We know how it is. You’ve been officially listed as dead for 5 years, so when the Infinity Gauntlet gets snapped a second time you’ve got some serious catching up to do. You’re ready to start earning, but you’re still a student so you’re not sure you want to put on a suit and join the Avengers full-time just yet. You’ve got a summer holiday in Europe planned with your student friends, so when Nick Fury starts blowing up your voicemail, you decide to take on some work while you’re abroad. Now’s the time to start thinking about your tax situation.

Paying Tax

Even wall-crawling, web-spinning super-students need to keep the taxman happy. In general, UK tax is handled through the Pay As You Earn (PAYE) system. That basically just means SHIELD will grab a chunk of your earnings to pay your Income Tax and National Insurance contributions before forking the rest over to you. Of course, if you’re self-employed you’ll have to handle your taxes yourself. That means signing up for the Self Assessment system and filing yearly tax returns for your income.

Suppose you team up with another freelance superhero from an alternate reality on a short-term job battling destructive Elementals across Europe. Sure – it’s a sweet side-gig in a beautiful part of the world, but HMRC’s going to be even more interested in what you’ve been up to than J. Jonah Jameson. Earning while you’re abroad doesn’t mean you’re safe from the taxman’s clutches. You’re probably still going to be classed as a UK resident for tax purposes. On top of that, it’s actually possible to get trapped paying tax in both countries at once! The UK has some “double taxation” agreements in place around the world to help stop you from losing out, but you need to be sure of your footing when you’re earning overseas. It’s definitely worth getting professional advice here. Even if you walk on walls, it can still be difficult to know where you stand.

If you’re going to be overseas for longer periods, like over a full tax year, there’s a chance your tax residency status might change. If you become a non-resident for tax, then only the money you earn in the UK will be taxed by HMRC. Again, the rules around this can get tricky, so it’s worth talking to a professional. In particular, people paying off student loans need to get their paperwork in order here. If you’re overseas with no UK income, then the Student Loans Company will take over handling your repayments instead of HMRC.

Tax Free Grants and Sponsorships

Wherever you’re going and however you’re working, it’s worth remembering that not everything you make will be taxed. That grant from the Stark Foundation, for instance, is all yours. The same goes for your Student Loan and any sponsorship cash you’re getting. You’ll still have a standard tax-free Personal-Allowance as a UK tax resident, too.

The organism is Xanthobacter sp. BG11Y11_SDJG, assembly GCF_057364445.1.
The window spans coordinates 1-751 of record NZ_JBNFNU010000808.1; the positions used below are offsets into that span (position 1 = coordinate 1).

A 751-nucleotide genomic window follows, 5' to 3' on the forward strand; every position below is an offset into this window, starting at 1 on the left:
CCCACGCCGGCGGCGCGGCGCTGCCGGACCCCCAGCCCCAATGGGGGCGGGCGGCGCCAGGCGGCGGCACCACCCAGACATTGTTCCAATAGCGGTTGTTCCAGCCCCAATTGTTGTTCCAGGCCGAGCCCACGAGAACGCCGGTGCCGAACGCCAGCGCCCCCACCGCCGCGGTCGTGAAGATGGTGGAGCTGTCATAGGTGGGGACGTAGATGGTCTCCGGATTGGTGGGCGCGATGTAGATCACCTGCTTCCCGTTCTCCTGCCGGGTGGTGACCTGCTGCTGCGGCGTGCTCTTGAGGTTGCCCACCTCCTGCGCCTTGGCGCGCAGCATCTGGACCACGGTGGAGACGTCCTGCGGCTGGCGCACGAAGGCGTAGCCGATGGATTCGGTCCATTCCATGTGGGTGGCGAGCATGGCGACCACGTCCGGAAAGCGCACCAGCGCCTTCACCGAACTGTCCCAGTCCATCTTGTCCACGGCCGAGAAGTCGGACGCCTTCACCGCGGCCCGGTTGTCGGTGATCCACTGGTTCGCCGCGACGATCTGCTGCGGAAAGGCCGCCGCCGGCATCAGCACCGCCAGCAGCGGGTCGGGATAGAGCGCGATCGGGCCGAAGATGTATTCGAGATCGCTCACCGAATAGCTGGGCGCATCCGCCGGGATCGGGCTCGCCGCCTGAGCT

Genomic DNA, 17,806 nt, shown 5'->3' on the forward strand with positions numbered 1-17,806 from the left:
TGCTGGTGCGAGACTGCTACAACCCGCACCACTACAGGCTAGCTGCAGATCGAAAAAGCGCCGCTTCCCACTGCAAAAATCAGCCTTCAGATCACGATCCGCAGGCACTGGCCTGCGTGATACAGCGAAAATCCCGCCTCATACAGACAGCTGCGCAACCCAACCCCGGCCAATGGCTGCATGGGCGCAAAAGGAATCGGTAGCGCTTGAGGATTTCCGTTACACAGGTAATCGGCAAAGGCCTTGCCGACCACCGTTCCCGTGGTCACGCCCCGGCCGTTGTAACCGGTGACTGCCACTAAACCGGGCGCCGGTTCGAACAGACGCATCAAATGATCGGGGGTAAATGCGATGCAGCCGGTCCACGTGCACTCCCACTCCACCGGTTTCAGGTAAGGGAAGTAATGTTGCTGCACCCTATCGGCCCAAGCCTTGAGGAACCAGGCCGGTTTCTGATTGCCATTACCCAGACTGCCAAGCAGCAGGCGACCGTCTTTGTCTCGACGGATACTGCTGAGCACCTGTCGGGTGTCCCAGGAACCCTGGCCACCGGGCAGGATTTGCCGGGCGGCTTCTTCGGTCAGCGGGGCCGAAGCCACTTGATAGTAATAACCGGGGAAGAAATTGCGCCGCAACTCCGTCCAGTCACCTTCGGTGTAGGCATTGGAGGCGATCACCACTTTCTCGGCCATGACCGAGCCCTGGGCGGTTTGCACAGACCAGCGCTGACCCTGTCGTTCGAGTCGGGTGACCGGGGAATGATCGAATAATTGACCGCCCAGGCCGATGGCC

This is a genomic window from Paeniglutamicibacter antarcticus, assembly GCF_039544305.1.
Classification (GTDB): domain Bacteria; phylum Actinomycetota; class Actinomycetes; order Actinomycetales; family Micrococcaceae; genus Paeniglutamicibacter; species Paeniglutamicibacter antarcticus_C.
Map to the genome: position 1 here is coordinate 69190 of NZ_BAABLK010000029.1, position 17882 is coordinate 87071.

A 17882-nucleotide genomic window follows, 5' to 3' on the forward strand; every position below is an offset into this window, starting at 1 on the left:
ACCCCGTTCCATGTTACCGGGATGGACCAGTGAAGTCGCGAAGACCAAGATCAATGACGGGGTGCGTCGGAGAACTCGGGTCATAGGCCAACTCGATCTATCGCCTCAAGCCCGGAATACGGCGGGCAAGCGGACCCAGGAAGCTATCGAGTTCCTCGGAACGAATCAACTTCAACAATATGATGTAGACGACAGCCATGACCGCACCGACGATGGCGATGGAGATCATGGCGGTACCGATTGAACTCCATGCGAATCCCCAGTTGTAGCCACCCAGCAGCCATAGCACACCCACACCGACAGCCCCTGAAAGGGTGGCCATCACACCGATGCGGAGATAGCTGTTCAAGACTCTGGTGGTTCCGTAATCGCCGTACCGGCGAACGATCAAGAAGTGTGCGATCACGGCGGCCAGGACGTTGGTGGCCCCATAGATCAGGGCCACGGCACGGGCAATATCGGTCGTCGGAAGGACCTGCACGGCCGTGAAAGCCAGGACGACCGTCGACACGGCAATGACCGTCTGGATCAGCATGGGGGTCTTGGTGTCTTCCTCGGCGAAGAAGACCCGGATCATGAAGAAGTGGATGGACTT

Claiming Tax Refunds

In fact, depending on your situation, you might actually end up being owed some tax back. If you’re employed by someone and travel to a temporary workplace, some of your expenses can be used to claim a yearly tax refund. We’re talking about essential costs of doing your job here. If a Fire Elemental scorches your super-suit, for example, repairing it can count as a legitimate work expense.

The same goes for things like your web shooters and other necessary tech. Transport costs, accommodation and even the food you buy when you’re travelling for work can all count toward your refund, so get in the habit of keeping receipts. If you’re self-employed, you can claim many of the essential costs of your work against your taxable profits in your Self Assessment tax returns. Either way, just be sure you understand the rules. Paying too much tax is a bad situation to be in. Getting caught paying too little can be a lot worse.

Call in the Earth's Mightiest Tax Experts

So, whether you’re fighting fiery giants in Prague or simply selling a few holiday snaps to the Daily Bugle over the summer, keep in mind that HMRC will always want to know about any cash you’ve got coming in. In the meantime, talk to RIFT about all your tax questions and problems, and assemble back here soon for more advice, updates and information from Earth’s Mightiest Tax Experts.